I have been trying to see Sirius B for the past several years as its eccentric orbit carries it farther and farther from the overwhelming glare of its primary. Just last year it passed the point in its orbit where it was discovered in 1862 by one of the sons of Alvan Clark, the famed telescope maker. Sirius B is the nearest white dwarf star to the Earth. It has an apparent magnitude of 8.5 which is 10,000 times dimmer that its brilliant magnitude -1.5 companion, making it a challenge even at a generous 10 arcseconds of separation.
Without really expecting to find anything, I got Sirius (just past its peak altitude to the south) into the eyepiece and watched it drift across the field of view. I knew to look almost exactly east of Sirius A, on the following side as it swept toward the west. Immediately I noticed a small constant dot just outside the worst of the glare. It was embedded in the lesser, more extended glare and just above one of the diffraction spikes from my secondary spider. Wow! I watched it through multiple passes and even moved it around in the field of view to make sure I was not seeing a reflection of some kind, but it remained constant. Now, I can mark this one off my “nutcracker” list.
For anyone interested in spotting The Pup, I recommend making a practice run on Rigel first. It has a slightly brighter magnitude 7.6 secondary and its primary is a not-so-brilliant magnitude 0.1. Its separation is 9.5 arcseconds, so it will give you an idea of how far apart Sirius A & B are. Better hurry as Sirius is rapidly moving off to the west. Good luck, and may the force be with you.
Pencil Sketch of Sirius A (mag -1.5) & Sirius B “The Pup” (mag +8.5) – Separation approx 10 arcseconds – 18″ Obsession w/ 9mm Nagler Type 6 EP @ 231X – Copyright (c) 2013 Robert D. Vickers, Jr.
A few days ago, on the evening of 12 March 2013, I helped with a public event in Jackson, TN, to observe Comet C/2011 L4 PanSTARRS. We even had a reporter from the local TV station WBBJ (channel 7) in attendance. Two friends from the Forked Deer Astronomy Group, Eric Geater and David Fesmire, and I set up our scopes at the Liberty Garden Park & Arboretum parking lot about 7:15pm and waited for darkness. A thin crescent Moon helped immensely. We spotted the 28 hour old Moon around 7:30pm and found the comet shortly thereafter about 4-5 degrees to the left of the Moon and maybe half a degree higher. I spotted the Moon first in my 7×35 binoculars and then the comet in the 10×60 finder scope on my 18″ Obsession. Through the scope the comet was very nice with a bright fuzzy nucleus and a dimmer coma surrounding it. It also had a short tail that became easier to see as it got darker. We were able to watch it and show it off to the public for a half hour or so before it nosedived into the trees and buildings. It was so low to the horizon we were literally sitting on the ground looking through the eyepiece of the telescope. I was quite pleased to get this good of a look. It was still just barely naked eye through all the city light pollution but was probably much better in dark country skies. Below is a sketch I made later from memory.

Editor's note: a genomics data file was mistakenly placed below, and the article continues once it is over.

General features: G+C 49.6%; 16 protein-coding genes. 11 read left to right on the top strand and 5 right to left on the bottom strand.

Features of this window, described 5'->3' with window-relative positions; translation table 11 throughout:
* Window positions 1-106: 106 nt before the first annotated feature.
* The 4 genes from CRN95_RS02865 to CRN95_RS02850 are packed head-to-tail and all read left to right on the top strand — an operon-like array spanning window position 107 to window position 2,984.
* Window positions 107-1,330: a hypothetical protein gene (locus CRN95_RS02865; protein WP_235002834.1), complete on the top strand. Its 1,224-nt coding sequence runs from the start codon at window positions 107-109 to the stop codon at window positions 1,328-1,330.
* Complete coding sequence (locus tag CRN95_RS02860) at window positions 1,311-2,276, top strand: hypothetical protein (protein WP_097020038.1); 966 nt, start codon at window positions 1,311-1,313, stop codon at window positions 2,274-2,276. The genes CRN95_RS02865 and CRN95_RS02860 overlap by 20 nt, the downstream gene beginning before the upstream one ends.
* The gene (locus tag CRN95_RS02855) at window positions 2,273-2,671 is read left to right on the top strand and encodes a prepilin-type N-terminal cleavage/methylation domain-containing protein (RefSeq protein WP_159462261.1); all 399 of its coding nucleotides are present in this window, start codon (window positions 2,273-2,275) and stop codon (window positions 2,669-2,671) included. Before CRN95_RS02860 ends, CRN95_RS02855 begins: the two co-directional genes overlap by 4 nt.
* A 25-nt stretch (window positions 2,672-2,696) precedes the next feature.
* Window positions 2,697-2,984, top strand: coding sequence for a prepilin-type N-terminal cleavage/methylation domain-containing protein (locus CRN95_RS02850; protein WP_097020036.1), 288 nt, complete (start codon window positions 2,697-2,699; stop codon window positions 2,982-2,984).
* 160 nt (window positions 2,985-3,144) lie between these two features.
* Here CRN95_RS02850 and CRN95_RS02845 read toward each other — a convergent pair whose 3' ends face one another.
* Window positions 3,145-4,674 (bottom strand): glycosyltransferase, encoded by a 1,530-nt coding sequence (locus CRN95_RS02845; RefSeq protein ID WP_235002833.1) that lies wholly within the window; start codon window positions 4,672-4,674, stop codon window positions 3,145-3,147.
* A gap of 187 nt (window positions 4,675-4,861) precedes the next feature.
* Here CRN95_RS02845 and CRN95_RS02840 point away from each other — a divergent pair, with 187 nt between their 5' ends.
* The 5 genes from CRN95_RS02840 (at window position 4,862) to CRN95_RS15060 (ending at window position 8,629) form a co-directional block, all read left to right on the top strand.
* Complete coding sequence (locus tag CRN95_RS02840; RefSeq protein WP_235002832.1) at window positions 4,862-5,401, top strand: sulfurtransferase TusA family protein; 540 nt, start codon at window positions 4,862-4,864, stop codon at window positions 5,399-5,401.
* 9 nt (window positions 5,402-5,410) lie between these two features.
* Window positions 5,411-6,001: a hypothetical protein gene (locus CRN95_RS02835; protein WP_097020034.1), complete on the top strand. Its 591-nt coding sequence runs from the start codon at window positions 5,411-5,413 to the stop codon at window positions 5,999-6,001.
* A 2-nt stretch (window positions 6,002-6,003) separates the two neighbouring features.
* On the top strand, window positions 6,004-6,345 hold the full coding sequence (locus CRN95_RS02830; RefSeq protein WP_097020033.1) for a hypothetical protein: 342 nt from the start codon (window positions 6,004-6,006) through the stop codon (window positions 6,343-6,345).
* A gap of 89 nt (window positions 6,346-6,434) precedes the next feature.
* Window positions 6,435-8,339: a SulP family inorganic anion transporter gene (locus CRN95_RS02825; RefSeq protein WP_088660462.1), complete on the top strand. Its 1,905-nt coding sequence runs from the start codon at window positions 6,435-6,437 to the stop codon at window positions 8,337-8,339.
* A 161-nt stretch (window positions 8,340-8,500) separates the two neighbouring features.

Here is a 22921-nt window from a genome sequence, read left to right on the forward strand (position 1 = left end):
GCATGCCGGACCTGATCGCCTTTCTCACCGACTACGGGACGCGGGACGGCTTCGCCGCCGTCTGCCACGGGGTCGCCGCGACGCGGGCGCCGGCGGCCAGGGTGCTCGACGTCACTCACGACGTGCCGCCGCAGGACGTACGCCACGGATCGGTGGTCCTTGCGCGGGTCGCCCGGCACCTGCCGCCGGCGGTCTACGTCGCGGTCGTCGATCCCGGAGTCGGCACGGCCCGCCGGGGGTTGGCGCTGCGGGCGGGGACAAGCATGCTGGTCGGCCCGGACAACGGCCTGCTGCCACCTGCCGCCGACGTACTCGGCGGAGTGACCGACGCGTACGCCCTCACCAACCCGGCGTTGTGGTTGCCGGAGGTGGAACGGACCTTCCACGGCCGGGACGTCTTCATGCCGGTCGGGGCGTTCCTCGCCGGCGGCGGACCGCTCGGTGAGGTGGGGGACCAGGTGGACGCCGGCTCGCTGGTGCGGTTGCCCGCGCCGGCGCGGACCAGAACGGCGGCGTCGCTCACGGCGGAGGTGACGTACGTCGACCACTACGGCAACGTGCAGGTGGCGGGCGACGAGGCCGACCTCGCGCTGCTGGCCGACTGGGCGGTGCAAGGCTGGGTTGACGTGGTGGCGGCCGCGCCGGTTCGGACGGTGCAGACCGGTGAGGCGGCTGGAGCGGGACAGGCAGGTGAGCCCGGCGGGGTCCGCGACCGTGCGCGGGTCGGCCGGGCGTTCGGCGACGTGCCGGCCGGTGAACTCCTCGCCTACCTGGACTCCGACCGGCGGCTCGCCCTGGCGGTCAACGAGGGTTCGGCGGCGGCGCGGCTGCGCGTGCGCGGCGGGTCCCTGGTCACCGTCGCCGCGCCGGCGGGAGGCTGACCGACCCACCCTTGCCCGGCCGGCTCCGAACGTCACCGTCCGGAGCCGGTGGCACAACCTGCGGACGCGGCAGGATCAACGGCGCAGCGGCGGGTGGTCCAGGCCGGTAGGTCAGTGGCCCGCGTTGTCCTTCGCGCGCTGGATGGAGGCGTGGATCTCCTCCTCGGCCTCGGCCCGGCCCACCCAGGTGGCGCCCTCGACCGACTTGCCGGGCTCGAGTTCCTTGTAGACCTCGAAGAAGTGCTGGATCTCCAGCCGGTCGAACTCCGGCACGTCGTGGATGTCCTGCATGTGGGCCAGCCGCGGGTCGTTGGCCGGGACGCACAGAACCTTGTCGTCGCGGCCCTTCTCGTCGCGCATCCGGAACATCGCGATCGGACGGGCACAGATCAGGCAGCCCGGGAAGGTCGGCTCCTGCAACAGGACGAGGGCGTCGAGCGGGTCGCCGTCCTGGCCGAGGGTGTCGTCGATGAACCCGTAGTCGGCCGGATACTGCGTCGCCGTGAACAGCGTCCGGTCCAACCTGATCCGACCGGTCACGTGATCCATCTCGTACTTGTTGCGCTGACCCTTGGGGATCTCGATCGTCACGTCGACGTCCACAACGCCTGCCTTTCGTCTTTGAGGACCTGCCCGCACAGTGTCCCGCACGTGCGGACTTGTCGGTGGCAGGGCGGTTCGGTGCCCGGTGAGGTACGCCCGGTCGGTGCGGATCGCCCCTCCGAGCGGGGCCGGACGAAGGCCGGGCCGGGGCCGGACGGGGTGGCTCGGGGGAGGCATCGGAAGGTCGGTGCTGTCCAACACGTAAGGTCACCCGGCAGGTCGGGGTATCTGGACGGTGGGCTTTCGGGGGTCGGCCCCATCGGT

According to what I am reading about the comet, it is a first time visitor to the inner solar system, taking millions of years to get here from the Oort cloud, nearly a light year from the Sun. As it leaves our vicinity and heads back out toward the abyss, its new orbit has been calculated at about 106,000 years. Mark your calendars…
Pencil sketch of Comet C/2011 L4 PanSTARRS – 18″ Obsession w/ 25mm EP @ 83X – 12 March 2013 From Jackson, TN – Copyright (c) 2013 Robert D. Vickers, Jr.
Here are some GG&C observations I did a couple of weeks ago as well as a couple from over five years ago.
The first is Astronomical League Trio #10, except that I could not see one member of the trio (NGC 1062). This galaxy is listed as NGC 1062 in the GG&C booklet sold by the A.L. but is listed as UGC 2201 in Uranometria and in a January 2010 Sky & Telescope article by Ken Hewitt-White titled Galaxy Groups in Triangulum. A fourth galaxy (which is actually part of Trio #9), NGC 1060, was easily visible at the edge of the field of view.
Astronomical League Galaxy Trio#10. Copyright (c) 2013 Robert D. Vickers, Jr.
The next group was Additional #9 (or the NGC 1129 group). I managed to spot all seven of the main galaxies in this cluster which consisted of one large central galaxy (NGC 1129) and six smaller galaxies. One of the smaller galaxies, MGC +7-7-3 is superimposed on NGC 1129.